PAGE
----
You hear a click, like the sound of a light switch. Or a pencil being snapped.

You’re facing away from it, looking straight ahead, just as you were instructed. The click and the searing pain you feel are nearly instantaneous. But your mind tricks you into thinking that there’s a distinct period between the click and your first realization that something’s gone very wrong. Maybe that’s because your shooter — friendly and supportive as he may be; congratulatory, even, that you’re dumb enough to volunteer for this — has prepared you for it, warned you that a pain like no other pain is about to strike you in a way you’ve never been struck before.

So you just stand there, waiting for it, on the wrong side of target practice.

When it hits you, no matter how much you expect it, it comes as a surprise — a literal shock, like a baseball bat swung hard and squarely into the small of your back. That sensation — which is actually two sharp steel barbs piercing your skin and shooting electricity into your central nervous system — is followed by the harshest, most violent charlie horse you can imagine coursing through your entire body. With the pain comes the terrifying awareness that you are completely helpless. You cannot move. You lose control of almost everything and the only place you can go is down, face first to the floor.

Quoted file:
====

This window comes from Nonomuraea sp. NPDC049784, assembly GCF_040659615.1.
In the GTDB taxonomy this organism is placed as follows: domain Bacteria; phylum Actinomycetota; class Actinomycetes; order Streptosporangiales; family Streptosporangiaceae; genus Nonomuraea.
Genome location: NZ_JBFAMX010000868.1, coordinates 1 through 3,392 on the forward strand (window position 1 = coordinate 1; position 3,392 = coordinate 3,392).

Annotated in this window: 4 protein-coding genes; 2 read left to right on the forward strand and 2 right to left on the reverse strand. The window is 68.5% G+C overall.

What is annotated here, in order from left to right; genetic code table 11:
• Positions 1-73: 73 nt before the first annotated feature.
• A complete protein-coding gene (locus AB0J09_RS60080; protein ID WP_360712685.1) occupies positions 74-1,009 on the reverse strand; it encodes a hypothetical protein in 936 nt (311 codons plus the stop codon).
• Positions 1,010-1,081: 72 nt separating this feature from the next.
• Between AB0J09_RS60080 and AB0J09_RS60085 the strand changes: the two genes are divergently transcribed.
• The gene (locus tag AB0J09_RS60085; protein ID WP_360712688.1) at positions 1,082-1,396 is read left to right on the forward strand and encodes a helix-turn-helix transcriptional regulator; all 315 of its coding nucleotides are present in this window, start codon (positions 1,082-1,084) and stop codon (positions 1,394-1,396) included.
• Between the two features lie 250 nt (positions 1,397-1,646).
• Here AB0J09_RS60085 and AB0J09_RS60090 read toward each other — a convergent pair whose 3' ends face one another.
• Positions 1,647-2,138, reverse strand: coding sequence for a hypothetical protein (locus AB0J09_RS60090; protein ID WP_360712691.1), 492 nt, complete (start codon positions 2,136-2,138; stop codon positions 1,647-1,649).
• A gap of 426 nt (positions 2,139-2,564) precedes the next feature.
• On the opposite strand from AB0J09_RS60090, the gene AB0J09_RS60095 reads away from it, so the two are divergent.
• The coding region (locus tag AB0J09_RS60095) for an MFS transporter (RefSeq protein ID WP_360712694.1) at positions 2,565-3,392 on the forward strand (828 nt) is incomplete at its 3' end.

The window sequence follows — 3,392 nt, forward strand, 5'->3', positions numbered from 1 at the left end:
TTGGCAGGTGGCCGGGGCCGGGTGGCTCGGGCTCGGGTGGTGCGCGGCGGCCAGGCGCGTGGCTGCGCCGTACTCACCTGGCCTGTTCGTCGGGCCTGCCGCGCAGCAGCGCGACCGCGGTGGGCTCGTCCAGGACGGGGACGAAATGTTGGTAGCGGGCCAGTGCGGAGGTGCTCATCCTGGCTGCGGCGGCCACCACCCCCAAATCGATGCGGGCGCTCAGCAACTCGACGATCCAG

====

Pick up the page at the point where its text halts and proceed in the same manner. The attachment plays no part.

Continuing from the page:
For five full seconds — an eternity — this continues. Thousands of volts commandeer your body and leave you convulsing, screaming for your life, helpless.

And when it’s over, you want nothing but quiet and calm. You look down at your crotch to make sure you haven’t pissed or shit yourself (you were warned of this possibility) and you’re glad to be clean.

But you don’t want to talk. You don’t want to stand. You don’t want to give a thumbs up or a thumbs down. You just want to be still. You just want to lie there. Motionless. Happy you’re alive. Glad it’s over.

That’s what it feels like to be hit with a Taser.